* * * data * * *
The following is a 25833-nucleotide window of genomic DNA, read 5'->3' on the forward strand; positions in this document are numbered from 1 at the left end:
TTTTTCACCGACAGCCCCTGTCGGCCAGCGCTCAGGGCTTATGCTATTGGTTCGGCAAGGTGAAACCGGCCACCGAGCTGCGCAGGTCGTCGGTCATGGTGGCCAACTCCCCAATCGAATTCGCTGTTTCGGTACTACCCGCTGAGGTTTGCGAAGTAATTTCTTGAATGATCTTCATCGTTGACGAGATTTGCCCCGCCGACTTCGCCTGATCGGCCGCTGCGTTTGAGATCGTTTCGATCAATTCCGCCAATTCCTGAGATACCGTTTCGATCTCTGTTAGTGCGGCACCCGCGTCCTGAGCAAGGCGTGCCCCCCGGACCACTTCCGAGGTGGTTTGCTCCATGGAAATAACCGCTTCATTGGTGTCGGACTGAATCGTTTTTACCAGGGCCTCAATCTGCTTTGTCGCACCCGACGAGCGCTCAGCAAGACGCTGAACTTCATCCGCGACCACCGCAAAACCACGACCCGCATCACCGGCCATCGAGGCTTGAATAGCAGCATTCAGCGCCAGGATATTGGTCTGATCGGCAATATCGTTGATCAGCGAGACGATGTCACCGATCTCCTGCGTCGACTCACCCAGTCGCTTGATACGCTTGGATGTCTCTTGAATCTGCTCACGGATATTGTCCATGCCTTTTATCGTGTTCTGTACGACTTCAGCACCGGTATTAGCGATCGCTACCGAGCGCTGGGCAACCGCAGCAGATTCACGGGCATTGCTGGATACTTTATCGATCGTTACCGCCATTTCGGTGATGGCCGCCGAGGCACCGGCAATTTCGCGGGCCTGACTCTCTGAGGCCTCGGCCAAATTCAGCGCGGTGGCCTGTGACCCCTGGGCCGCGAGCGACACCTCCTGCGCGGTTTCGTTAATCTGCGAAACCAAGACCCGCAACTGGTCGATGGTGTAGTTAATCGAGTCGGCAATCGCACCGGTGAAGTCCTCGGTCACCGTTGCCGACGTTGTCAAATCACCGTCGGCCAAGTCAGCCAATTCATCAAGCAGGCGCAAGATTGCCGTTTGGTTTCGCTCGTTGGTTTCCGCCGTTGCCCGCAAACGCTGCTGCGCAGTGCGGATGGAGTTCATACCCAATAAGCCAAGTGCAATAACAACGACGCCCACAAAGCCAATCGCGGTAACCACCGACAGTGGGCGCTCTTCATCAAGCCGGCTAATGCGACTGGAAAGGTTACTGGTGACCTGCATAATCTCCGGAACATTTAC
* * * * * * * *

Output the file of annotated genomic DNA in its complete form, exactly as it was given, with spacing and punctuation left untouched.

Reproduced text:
The following is a 25833-nucleotide window of genomic DNA, read 5'->3' on the forward strand; positions in this document are numbered from 1 at the left end:
TTTTTCACCGACAGCCCCTGTCGGCCAGCGCTCAGGGCTTATGCTATTGGTTCGGCAAGGTGAAACCGGCCACCGAGCTGCGCAGGTCGTCGGTCATGGTGGCCAACTCCCCAATCGAATTCGCTGTTTCGGTACTACCCGCTGAGGTTTGCGAAGTAATTTCTTGAATGATCTTCATCGTTGACGAGATTTGCCCCGCCGACTTCGCCTGATCGGCCGCTGCGTTTGAGATCGTTTCGATCAATTCCGCCAATTCCTGAGATACCGTTTCGATCTCTGTTAGTGCGGCACCCGCGTCCTGAGCAAGGCGTGCCCCCCGGACCACTTCCGAGGTGGTTTGCTCCATGGAAATAACCGCTTCATTGGTGTCGGACTGAATCGTTTTTACCAGGGCCTCAATCTGCTTTGTCGCACCCGACGAGCGCTCAGCAAGACGCTGAACTTCATCCGCGACCACCGCAAAACCACGACCCGCATCACCGGCCATCGAGGCTTGAATAGCAGCATTCAGCGCCAGGATATTGGTCTGATCGGCAATATCGTTGATCAGCGAGACGATGTCACCGATCTCCTGCGTCGACTCACCCAGTCGCTTGATACGCTTGGATGTCTCTTGAATCTGCTCACGGATATTGTCCATGCCTTTTATCGTGTTCTGTACGACTTCAGCACCGGTATTAGCGATCGCTACCGAGCGCTGGGCAACCGCAGCAGATTCACGGGCATTGCTGGATACTTTATCGATCGTTACCGCCATTTCGGTGATGGCCGCCGAGGCACCGGCAATTTCGCGGGCCTGACTCTCTGAGGCCTCGGCCAAATTCAGCGCGGTGGCCTGTGACCCCTGGGCCGCGAGCGACACCTCCTGCGCGGTTTCGTTAATCTGCGAAACCAAGACCCGCAACTGGTCGATGGTGTAGTTAATCGAGTCGGCAATCGCACCGGTGAAGTCCTCGGTCACCGTTGCCGACGTTGTCAAATCACCGTCGGCCAAGTCAGCCAATTCATCAAGCAGGCGCAAGATTGCCGTTTGGTTTCGCTCGTTGGTTTCCGCCGTTGCCCGCAAACGCTGCTGCGCAGTGCGGATGGAGTTCATACCCAATAAGCCAAGTGCAATAACAACGACGCCCACAAAGCCAATCGCGGTAACCACCGACAGTGGGCGCTCTTCATCAAGCCGGCTAATGCGACTGGAAAGGTTACTGGTGACCTGCATAATCTCCGGAACATTTAC